"Right. As one capacitor manufacturer wrote me, 'I suppose that one way of looking at it
would be for you to keep the capacitors under conditions similar to that under which your
wife would keep spices - not near any heat, such as a stove or radiator, and as dry as possible.'
You and I can believe this because we both know that when we get a radio in for service that
has been stored in an attic or basement, we are certain to find several leaky capacitors in
"How about dry electrolytics? Should they be stored under the same conditions?"
"As far as keeping them away from high temperature, yes; but here we are not so much concerned
with keeping the moisture out as keeping it in. Let me explain. A dry electrolytic really
might be called a 'damp' electrolytic because the electrolyte inside it is in the form of
a moist paste. The actual dielectric is a very thin oxide film that normally forms through
the combined action of an applied voltage and the chemical action of the electrolyte. The
anode constitutes one plate of the capacitor, the electrolyte forms the other. Therefore the
drying out of the electrolyte destroys the capacitor, and the presence of heat speeds up this
"Manufacturers seem to agree that the normal shelf life for dc electrolytics is one to
two years. However the drying up of the electrolyte is not the limiting factor here as much
as is the gradual deterioration of the dielectric film under the eroding action of the electrolyte
when no polarizing voltage is present to maintain that film. The life of an electrolytic capacitor
on the shelf can be materially extended if a polarizing voltage is applied to it through a
current-limiting resistor every few months. Heat increases the chemical action of the electrolyte
on the oxide film under storage conditions and shortens the normal shelf life."
"What happens if the capacitor is stored at extreme low temperatures?"
"The series resistance goes up and the capacitance goes down due to ionic immobility because
of the freezing of the ionizing agent. Capacitors that have been out of service at extreme
low temperatures react as though open circuited at first but start returning to normal with
the temperature rise of the equipment."
What About Batteries? "Okay, now tell me about the shelf life of batteries. Transistorized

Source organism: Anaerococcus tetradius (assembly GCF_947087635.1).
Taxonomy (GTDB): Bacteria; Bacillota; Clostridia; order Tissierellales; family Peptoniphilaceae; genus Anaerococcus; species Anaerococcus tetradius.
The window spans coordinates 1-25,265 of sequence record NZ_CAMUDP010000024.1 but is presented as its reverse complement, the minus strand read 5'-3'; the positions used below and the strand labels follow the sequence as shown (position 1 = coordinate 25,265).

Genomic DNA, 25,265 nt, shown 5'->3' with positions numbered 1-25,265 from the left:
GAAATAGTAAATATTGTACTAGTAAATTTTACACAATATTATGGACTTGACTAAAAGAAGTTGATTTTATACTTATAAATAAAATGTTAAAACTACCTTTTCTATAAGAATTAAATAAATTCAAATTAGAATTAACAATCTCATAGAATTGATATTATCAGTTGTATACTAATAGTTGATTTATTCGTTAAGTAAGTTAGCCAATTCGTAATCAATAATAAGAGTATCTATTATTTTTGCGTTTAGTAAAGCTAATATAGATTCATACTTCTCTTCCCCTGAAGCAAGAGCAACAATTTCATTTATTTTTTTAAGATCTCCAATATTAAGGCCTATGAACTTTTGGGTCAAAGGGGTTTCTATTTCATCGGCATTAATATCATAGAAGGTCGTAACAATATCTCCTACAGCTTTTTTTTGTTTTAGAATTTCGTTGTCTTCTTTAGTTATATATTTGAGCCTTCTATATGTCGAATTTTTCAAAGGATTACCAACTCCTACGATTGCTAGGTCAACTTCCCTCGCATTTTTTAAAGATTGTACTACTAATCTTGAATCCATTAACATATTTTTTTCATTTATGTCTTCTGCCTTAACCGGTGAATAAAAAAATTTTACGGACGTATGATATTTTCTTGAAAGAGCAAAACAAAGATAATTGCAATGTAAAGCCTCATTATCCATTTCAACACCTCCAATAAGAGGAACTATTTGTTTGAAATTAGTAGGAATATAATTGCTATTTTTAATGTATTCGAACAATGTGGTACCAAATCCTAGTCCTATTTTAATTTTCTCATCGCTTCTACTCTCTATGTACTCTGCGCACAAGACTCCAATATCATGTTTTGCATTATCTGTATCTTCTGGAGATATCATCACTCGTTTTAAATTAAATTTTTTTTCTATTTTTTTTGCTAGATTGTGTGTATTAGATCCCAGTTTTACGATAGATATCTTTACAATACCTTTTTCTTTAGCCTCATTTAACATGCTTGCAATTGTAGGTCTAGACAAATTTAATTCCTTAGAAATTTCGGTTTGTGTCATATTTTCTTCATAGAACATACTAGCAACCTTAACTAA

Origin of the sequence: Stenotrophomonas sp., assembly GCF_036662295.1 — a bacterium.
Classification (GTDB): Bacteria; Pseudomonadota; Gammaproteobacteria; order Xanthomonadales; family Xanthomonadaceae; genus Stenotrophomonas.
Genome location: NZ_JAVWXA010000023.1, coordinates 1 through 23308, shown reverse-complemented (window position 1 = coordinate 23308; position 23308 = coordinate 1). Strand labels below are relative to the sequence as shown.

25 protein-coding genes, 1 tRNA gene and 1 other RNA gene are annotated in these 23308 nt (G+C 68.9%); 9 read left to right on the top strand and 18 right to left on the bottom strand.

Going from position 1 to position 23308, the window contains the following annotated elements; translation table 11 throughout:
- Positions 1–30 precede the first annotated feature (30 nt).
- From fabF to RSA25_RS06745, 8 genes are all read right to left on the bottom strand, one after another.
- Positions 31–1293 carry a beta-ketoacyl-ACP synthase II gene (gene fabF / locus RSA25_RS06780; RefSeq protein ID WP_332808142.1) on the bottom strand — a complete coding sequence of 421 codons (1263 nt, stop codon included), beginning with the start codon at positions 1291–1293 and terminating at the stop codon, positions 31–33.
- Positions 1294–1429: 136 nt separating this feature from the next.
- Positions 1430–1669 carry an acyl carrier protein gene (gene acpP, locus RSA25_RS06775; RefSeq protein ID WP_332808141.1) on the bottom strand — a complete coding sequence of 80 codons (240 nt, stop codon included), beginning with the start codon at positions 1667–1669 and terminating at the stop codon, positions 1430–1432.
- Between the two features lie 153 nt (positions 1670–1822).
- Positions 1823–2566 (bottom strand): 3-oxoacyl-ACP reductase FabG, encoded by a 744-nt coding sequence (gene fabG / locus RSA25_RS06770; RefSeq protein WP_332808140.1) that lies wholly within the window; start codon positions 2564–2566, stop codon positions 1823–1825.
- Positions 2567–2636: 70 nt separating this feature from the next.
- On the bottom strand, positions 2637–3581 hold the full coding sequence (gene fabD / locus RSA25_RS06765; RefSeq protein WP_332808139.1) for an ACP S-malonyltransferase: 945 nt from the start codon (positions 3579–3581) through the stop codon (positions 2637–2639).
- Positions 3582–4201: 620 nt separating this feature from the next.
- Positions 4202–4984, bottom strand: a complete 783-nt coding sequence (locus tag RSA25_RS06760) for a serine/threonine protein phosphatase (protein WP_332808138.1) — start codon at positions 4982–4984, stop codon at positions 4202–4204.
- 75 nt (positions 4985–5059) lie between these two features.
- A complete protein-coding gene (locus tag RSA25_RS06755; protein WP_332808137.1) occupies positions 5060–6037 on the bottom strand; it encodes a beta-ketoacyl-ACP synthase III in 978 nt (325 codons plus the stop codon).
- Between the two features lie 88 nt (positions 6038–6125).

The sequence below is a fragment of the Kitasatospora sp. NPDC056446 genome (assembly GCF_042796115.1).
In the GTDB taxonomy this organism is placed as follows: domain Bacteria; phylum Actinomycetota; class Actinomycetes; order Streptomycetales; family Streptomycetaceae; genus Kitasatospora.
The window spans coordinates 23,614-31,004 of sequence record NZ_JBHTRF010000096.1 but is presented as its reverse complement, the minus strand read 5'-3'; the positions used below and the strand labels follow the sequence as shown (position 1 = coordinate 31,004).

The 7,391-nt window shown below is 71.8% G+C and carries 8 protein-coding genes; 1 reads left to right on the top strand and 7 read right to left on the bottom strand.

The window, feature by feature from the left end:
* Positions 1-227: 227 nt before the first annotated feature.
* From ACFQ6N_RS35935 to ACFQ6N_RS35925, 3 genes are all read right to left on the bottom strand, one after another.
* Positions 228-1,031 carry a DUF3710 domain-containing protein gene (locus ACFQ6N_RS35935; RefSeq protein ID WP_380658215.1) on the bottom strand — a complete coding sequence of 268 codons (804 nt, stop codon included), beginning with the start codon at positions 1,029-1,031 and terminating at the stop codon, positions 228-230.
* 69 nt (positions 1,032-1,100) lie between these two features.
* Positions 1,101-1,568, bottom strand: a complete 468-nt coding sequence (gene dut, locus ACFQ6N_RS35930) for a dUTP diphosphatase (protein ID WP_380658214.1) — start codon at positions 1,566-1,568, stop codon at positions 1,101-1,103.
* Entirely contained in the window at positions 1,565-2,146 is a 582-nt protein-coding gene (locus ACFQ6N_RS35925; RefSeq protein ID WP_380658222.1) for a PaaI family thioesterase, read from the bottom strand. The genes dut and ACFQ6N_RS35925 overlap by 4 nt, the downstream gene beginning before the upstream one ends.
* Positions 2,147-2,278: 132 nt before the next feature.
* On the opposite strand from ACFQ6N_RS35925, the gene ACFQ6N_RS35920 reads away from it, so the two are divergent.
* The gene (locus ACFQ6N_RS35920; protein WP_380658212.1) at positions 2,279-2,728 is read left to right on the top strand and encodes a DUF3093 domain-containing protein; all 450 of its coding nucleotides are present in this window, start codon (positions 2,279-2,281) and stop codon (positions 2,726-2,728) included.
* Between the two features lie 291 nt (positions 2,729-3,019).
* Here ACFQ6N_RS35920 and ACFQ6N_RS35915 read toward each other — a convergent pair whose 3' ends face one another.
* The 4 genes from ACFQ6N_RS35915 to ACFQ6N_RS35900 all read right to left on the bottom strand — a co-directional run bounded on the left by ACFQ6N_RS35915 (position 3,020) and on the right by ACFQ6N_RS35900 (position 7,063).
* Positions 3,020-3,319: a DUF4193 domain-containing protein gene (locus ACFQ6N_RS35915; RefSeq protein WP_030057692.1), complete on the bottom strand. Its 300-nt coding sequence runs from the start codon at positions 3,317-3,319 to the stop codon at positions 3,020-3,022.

equipment has made this an important subject."
"I'm indebted to Union Carbide, maker of Eveready Batteries, and to RCA for the information
I have on this subject. Union Carbide defines the shelf life as the period of time, at a storage
temperature of 70° F, after which a given battery retains 90% of its original energy content.
Shelf life is reduced by high temperatures because of wasteful zinc corrosion and side chemical
reactions within the cells and because of moisture loss from the cells through evaporation.
The shelf life of a battery stored at 90° F may be 1/3 that of one stored at 70° F.
"RCA has conducted some interesting tests on the effect of temperature on shelf life of
carbon-zinc cells. For example, an A-size carbon-zinc cell stored at 70° for 24 months
retained only 50% of the rated capacity, but cells stored at 45° F and 0°F retained
70% and 90%, respectively, of their rated capacity. Other tests showed carbon-zinc cells stored
at 48°F were in better condition at the end of five years than those stored at 104°F
at the end of one year.
"UC says the shelf life, as defined previously, of silver-oxide, mercury, or alkaline batteries
is one year. The shelf life of carbon-zinc batteries is slightly less than that. Other types
of batteries mentioned do not benefit as much from cold storage as do the carbon-zinc cells.
"RCA, on the other hand, while agreeing on the shelf life of silver-oxide cells, finds
mercury cells have a shelf life of two years and that alkaline cells have a shelf life almost
as good. RCA further states that the shelf life of mercury cells can be extended by storing
them at lower than room temperature, provided suitable precautions are followed. Since both
companies concur in these precautions, let me list them: (1) Don't handle frozen batteries
any more than necessary and be gentle with them to avoid cracking the internal and external
seals which may become brittle at low temperatures. (2) Allow the cells to reach room temperatures
in the containers in which they are stored to avoid excessive condensed moisture, which will
generally destroy the jackets and increase electrical leakage. (3) Do not put the cells into
service until they have reached room temperature."
"How about recharged primary cells? Is their shelf life as good as it was originally?"
"Definitely not. RCA says such recharged cells have a very poor shelf life and should be
put into service immediately after recharging."
"Well," Barney said, "this certainly has convinced me that capacitors and batteries should
be purchased from a source that moves these items rapidly and keeps a close tab on how long
they have been on the shelf. By the same token, we should buy in small enough quantities that
they will not be long on our shelves. And we should work on a first-in-first-out basis. But
now tell me about the tubes and transistors."
"I'm afraid that is going to have to wait," Mac said, starting to put the capacitors he
had finished testing back into their bins. "I haven't heard from all the people I wrote to
in those fields yet, and it is high time we got to work. But I promise that someday soon we'll
talk about the shelf life of tubes, transistors, IC s, etc."
Posted July 24, 2017
Mac's Radio Service Shop Episodes on RF Cafe
This series of instructive stories was the brainchild of none other than John T.
Frye, creator of the Carl and Jerry series that ran in
Popular Electronics for many years. Mac's Radio Service Shop began life
in Radio & Television News
magazine (which itself started as simply Radio News), and then changed
its name to Mac's Service Shop after the magazine became
World. "Mac" is electronics repair shop owner Mac McGregor, and Barney
Jameson his his eager, if not somewhat naive, technician assistant. "Lessons" are
taught in story format with dialogs between Mac and Barney.